My contact with the lower middle-class consisted of a balance of boredom and a certain detection, on my part - it might have been fanciful - of a decent, often well-disposed but rabbit-like fear in them. Fear of loss and exposure, I now think. That was their curse and predicament. Their personal actions were on the whole humane and well-intentioned as I experienced them. I couldn't possibly have hated them. I didn't much want to be with them, that's all. But how broad and wide that range was I had no idea. My social antennae were not that well-attuned. Interesting now to read Márai on the Hungarian upper-middle class and their self-torturing.
Almost everything - no, change that, everything - was complex and that was the truth of things. If something was not complex it probably wasn't true, and that was why it was difficult for me to hate, and still is. Easy to fear: hard to hate.
I would have been a natural Labour voter in the sixties and seventies. I would have had no problem voting for Harold Wilson or George Brown, or Jim Callaghan, or Neil Kinnock, or indeed Michael Foot. After 1968 I could have drifted very quickly to the far left or, more likely in a fanciful sort of way, towards anarchism, the former direction being the one taken by most of my contemporary contacts, indeed friends, and most admired friends. Instead I stayed just where I was. It was my peculiar form of resistance to the force of gravity. The popular visions, or panaceas, of both far left and anarchy seemed to me simplistic. The image that always comes back to me is the window of the anarchist shop in Leeds, close to the art college. It showed two pictures. One was dark grey, smoggy, faintly L S Lowry with miserable people drifting, singly, to smoky factories: the other showed a green hill in brilliant sunlight and a group of happy people holding hands in a circle. The legend underneath read. WHICH WAY DO WE CHOOSE? It was clearly a false dichotomy. That sounds a patently obvious judgment, but it goes very deep. Right down to the bottom, I would say.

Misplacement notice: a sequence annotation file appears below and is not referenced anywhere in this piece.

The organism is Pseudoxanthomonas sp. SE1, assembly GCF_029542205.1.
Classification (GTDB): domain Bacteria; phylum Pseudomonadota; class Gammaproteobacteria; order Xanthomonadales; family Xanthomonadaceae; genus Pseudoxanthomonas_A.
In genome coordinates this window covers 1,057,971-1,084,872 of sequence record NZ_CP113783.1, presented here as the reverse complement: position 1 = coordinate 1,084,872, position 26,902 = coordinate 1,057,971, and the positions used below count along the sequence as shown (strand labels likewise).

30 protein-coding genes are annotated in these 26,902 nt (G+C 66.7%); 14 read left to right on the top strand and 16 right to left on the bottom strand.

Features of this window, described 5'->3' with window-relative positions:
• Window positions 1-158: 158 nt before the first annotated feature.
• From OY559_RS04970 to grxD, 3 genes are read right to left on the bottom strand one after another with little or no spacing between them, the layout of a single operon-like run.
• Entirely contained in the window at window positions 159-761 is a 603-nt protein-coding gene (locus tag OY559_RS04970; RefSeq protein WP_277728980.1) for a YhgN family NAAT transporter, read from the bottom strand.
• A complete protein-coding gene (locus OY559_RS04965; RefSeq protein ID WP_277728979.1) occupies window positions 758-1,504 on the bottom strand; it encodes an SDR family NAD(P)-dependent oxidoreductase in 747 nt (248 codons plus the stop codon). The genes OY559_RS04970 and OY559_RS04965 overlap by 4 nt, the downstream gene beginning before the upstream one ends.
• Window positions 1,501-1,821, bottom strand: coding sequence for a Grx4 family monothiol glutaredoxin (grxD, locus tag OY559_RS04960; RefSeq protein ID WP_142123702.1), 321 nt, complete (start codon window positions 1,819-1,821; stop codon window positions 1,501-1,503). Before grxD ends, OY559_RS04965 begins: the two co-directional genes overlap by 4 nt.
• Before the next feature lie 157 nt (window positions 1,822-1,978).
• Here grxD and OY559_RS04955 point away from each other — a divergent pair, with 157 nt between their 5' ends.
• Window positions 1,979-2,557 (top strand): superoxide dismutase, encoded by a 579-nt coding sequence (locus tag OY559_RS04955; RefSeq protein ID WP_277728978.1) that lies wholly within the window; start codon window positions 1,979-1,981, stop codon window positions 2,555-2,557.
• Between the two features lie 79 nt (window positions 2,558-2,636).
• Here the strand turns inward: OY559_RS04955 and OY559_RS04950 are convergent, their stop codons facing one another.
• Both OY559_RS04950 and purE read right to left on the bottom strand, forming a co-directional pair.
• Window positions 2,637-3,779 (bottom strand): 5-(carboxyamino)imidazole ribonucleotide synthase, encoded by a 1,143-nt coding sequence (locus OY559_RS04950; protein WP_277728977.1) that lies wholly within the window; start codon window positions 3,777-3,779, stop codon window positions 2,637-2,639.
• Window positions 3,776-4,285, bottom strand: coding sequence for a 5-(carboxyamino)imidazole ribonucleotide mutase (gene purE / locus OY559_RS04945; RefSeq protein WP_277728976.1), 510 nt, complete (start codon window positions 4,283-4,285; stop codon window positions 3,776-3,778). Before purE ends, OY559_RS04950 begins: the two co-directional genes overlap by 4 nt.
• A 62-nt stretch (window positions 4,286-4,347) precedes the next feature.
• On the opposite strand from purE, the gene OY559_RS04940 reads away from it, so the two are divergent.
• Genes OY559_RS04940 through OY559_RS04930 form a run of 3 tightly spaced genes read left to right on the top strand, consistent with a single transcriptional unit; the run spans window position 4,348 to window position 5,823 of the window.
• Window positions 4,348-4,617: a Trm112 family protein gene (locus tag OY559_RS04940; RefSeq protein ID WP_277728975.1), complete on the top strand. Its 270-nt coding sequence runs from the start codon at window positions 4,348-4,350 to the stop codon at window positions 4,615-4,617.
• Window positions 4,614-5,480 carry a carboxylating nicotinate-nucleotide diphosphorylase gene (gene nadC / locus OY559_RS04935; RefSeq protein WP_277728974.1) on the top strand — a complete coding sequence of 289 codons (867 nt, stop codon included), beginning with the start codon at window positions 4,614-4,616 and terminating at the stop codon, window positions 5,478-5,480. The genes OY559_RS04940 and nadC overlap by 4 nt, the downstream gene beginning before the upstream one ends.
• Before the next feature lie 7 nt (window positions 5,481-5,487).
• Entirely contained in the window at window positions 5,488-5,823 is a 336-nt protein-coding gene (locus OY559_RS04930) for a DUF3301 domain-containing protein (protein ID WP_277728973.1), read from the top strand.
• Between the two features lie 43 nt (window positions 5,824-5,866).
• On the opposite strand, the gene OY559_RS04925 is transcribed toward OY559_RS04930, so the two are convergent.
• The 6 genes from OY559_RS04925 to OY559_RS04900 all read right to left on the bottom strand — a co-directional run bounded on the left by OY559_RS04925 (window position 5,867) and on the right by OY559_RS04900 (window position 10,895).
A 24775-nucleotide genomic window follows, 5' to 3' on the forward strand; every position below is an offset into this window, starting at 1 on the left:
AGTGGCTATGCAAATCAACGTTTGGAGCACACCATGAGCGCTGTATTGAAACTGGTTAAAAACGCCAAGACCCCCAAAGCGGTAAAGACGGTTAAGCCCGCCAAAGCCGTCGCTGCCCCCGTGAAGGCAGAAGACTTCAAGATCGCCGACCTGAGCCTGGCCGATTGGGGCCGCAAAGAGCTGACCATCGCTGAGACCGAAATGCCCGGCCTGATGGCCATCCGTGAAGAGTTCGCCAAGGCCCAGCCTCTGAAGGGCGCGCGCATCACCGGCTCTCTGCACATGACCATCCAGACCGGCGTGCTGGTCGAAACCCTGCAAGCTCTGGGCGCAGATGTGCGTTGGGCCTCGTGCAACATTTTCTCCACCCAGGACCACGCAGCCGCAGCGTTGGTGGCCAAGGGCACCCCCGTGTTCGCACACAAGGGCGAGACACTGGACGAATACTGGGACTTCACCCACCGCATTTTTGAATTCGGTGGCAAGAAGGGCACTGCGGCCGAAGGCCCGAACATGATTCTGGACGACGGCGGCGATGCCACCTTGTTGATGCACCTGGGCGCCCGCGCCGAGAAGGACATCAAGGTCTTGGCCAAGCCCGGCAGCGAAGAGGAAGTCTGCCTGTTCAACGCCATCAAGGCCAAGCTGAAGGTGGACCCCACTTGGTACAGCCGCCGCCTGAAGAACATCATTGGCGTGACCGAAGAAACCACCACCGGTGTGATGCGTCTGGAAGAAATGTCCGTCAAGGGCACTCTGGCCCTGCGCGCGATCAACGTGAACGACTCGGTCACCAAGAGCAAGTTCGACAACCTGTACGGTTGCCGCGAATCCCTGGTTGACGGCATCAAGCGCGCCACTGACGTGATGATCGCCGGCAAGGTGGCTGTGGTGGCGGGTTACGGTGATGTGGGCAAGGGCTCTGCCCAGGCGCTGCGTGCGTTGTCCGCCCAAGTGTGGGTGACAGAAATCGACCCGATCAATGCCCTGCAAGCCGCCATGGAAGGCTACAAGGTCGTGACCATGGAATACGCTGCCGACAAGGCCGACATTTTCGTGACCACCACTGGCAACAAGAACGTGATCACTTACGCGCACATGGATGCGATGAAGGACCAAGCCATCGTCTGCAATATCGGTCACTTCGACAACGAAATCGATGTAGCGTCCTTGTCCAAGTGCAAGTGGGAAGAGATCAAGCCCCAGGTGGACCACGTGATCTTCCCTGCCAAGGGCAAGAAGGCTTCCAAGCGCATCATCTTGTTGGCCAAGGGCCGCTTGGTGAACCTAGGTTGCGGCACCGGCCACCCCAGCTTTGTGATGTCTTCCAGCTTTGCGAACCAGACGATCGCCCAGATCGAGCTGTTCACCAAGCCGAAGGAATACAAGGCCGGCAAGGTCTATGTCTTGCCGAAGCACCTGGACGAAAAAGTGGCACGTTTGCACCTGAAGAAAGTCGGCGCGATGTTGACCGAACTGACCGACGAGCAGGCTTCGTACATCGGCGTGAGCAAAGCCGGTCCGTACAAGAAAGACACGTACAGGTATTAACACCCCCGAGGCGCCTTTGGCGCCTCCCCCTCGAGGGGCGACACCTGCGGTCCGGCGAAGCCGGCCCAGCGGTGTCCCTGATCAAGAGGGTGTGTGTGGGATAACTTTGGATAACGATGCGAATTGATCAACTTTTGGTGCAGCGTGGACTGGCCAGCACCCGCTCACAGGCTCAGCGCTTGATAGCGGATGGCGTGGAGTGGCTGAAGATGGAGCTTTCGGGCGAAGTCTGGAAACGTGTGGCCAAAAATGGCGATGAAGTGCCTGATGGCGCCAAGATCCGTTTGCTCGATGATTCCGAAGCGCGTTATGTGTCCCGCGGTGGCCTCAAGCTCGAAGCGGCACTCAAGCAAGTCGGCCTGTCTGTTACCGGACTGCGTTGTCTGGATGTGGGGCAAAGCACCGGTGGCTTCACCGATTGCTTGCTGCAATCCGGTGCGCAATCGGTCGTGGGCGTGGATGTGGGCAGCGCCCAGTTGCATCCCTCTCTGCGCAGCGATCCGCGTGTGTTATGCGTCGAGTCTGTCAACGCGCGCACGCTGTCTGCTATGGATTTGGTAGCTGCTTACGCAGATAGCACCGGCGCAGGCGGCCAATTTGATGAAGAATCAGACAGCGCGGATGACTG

It was the simple lies I resisted. I was not mythopoeic, if anything I was anti-mythopoeic. Still am. The second lecture was about the simple, all but innocent options offered by even the intelligent Left that troubled me and how the kind of reading it sometimes applied locally resembled very closely that which it condemned elsewhere, a kind of Stalinist reading of text for ostensibly anti-Stalinist reasons. It was what I heard in Tom Paulin's reading of Elizabeth Bishop. It was, I thought, a myth reading, a misreading, a kind of witch-finding discourse. What do you know about it! I felt deep within me. You who have lived in stability and safety all your life, and do not know the cold and frozen sea I sense knocking about at the bottom of things but all too close. That frozen sea was my corner. Maybe they too had it. I might have been wrong. Maybe I am still wrong. Maybe I will never know whether I was and am wrong. Allow for that. Allowing for that is what I think life is. Bishop does not put her hand in the sea.
But these are, to extend and mix the metaphor, dangerous and murky waters. The water Bishop talks about is cold, dark, deep and absolutely clear. Keeping one's head above the freezing complexities is difficult and can't be done for long. I am further to the left than I was then. I want to discover possibilities for a humane, believable, instinctively leftist writing that understands the big things while desperately loving the small things that comprise it while never forgetting, not for a second, that cold dark deep etcetera.